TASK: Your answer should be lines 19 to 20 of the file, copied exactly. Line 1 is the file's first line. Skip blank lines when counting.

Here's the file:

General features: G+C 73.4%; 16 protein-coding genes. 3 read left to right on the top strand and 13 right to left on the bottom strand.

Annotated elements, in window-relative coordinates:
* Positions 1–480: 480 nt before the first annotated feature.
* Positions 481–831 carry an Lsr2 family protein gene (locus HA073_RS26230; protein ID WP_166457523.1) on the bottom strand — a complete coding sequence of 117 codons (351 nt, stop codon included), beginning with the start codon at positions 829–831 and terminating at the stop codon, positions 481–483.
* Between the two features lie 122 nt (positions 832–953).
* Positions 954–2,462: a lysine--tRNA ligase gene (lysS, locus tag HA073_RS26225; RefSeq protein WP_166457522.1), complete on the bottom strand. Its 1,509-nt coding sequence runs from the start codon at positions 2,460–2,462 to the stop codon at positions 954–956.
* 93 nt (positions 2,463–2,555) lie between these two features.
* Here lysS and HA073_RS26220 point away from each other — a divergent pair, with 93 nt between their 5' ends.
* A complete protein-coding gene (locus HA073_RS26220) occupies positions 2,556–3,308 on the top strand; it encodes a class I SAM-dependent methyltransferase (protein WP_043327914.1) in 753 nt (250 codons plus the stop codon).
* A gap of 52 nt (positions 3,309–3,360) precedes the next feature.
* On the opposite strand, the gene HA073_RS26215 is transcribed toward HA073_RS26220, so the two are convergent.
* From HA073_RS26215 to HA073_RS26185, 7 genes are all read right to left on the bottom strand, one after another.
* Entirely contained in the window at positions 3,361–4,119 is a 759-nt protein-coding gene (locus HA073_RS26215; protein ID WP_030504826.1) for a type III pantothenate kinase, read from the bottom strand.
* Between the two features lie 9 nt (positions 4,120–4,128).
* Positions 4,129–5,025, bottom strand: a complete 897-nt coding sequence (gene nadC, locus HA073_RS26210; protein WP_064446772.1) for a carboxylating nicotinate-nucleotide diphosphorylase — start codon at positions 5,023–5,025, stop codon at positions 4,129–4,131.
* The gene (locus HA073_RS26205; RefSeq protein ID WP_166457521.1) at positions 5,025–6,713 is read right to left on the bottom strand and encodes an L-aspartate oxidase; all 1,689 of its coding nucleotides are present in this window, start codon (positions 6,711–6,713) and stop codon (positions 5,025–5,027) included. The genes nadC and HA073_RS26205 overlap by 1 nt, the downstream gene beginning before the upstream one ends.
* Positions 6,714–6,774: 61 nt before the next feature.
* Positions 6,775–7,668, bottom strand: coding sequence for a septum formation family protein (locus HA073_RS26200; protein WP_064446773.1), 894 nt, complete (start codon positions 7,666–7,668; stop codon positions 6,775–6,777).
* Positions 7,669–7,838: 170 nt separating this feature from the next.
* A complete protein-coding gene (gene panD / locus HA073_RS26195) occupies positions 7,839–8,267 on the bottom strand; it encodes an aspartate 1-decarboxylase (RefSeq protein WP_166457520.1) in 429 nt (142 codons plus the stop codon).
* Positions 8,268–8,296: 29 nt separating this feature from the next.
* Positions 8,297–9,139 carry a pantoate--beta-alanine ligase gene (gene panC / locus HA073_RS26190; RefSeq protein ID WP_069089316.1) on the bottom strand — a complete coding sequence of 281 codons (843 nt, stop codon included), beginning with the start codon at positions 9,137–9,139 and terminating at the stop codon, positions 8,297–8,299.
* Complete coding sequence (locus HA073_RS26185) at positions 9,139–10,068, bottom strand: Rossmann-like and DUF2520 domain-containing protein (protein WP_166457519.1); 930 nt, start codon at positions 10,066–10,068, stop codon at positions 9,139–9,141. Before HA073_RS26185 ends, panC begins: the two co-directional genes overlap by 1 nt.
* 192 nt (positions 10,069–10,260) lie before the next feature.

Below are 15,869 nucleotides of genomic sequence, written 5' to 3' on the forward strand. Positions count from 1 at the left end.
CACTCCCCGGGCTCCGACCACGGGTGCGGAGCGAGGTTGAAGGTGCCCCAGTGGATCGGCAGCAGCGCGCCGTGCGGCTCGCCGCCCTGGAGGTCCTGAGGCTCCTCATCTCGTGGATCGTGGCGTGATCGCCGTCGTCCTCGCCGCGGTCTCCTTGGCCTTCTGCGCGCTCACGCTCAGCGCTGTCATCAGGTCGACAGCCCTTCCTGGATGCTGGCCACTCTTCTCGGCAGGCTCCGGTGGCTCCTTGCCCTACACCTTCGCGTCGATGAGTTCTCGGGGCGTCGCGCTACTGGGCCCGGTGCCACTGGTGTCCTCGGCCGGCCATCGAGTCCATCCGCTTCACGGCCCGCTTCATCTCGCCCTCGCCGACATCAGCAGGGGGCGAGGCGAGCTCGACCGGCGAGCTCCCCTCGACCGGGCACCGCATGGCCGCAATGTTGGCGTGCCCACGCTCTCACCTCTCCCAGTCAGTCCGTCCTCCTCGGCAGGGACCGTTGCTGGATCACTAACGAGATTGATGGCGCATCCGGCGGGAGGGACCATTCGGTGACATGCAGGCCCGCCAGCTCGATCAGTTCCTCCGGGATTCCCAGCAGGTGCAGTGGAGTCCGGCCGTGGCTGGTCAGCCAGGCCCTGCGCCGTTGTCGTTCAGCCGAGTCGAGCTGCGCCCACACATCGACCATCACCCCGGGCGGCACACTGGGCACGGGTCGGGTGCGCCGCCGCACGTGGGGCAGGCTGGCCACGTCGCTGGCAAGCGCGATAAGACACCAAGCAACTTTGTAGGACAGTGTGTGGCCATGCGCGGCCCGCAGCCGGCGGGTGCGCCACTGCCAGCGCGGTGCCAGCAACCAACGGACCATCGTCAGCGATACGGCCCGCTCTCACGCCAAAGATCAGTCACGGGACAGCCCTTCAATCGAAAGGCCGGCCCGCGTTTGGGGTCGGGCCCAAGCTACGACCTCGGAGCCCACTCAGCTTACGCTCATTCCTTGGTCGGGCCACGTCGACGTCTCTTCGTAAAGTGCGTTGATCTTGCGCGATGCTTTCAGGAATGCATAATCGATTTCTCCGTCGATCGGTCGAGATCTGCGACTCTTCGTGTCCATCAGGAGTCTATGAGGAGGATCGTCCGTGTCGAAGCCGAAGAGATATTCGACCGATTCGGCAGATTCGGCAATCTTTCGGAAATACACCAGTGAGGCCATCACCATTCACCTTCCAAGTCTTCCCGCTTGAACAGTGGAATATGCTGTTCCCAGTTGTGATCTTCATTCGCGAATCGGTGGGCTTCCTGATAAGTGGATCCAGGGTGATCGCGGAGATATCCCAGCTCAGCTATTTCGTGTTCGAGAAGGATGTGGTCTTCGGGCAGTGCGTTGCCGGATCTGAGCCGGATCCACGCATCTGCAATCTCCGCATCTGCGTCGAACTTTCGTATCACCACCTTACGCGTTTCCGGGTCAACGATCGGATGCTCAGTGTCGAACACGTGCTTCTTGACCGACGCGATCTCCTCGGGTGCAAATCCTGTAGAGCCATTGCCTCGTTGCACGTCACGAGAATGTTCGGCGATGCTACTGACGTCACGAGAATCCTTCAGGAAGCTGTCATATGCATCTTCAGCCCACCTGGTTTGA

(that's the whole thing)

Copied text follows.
* Positions 7,669–7,838: 170 nt separating this feature from the next.
* A complete protein-coding gene (gene panD / locus HA073_RS26195) occupies positions 7,839–8,267 on the bottom strand; it encodes an aspartate 1-decarboxylase (RefSeq protein WP_166457520.1) in 429 nt (142 codons plus the stop codon).